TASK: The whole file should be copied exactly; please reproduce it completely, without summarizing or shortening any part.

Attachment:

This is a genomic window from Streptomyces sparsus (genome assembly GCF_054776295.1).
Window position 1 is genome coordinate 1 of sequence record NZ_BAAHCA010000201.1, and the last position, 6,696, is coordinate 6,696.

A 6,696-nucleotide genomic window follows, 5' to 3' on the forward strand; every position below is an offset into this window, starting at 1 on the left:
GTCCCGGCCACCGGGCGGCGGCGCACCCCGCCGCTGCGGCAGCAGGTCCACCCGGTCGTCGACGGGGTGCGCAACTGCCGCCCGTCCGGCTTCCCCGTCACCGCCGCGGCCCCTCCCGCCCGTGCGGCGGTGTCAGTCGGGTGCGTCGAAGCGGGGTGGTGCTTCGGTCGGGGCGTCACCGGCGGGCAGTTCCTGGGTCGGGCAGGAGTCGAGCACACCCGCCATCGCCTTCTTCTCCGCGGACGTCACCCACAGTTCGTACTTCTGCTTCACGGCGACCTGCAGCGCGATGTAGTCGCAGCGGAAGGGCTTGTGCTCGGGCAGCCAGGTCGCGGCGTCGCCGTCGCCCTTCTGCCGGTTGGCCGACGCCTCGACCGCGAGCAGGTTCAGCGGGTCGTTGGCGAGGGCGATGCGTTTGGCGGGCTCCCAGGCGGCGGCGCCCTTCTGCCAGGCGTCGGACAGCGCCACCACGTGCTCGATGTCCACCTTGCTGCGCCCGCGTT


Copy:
This is a genomic window from Streptomyces sparsus (genome assembly GCF_054776295.1).
Window position 1 is genome coordinate 1 of sequence record NZ_BAAHCA010000201.1, and the last position, 6,696, is coordinate 6,696.

A 6,696-nucleotide genomic window follows, 5' to 3' on the forward strand; every position below is an offset into this window, starting at 1 on the left:
GTCCCGGCCACCGGGCGGCGGCGCACCCCGCCGCTGCGGCAGCAGGTCCACCCGGTCGTCGACGGGGTGCGCAACTGCCGCCCGTCCGGCTTCCCCGTCACCGCCGCGGCCCCTCCCGCCCGTGCGGCGGTGTCAGTCGGGTGCGTCGAAGCGGGGTGGTGCTTCGGTCGGGGCGTCACCGGCGGGCAGTTCCTGGGTCGGGCAGGAGTCGAGCACACCCGCCATCGCCTTCTTCTCCGCGGACGTCACCCACAGTTCGTACTTCTGCTTCACGGCGACCTGCAGCGCGATGTAGTCGCAGCGGAAGGGCTTGTGCTCGGGCAGCCAGGTCGCGGCGTCGCCGTCGCCCTTCTGCCGGTTGGCCGACGCCTCGACCGCGAGCAGGTTCAGCGGGTCGTTGGCGAGGGCGATGCGTTTGGCGGGCTCCCAGGCGGCGGCGCCCTTCTGCCAGGCGTCGGACAGCGCCACCACGTGCTCGATGTCCACCTTGCTGCGCCCGCGTT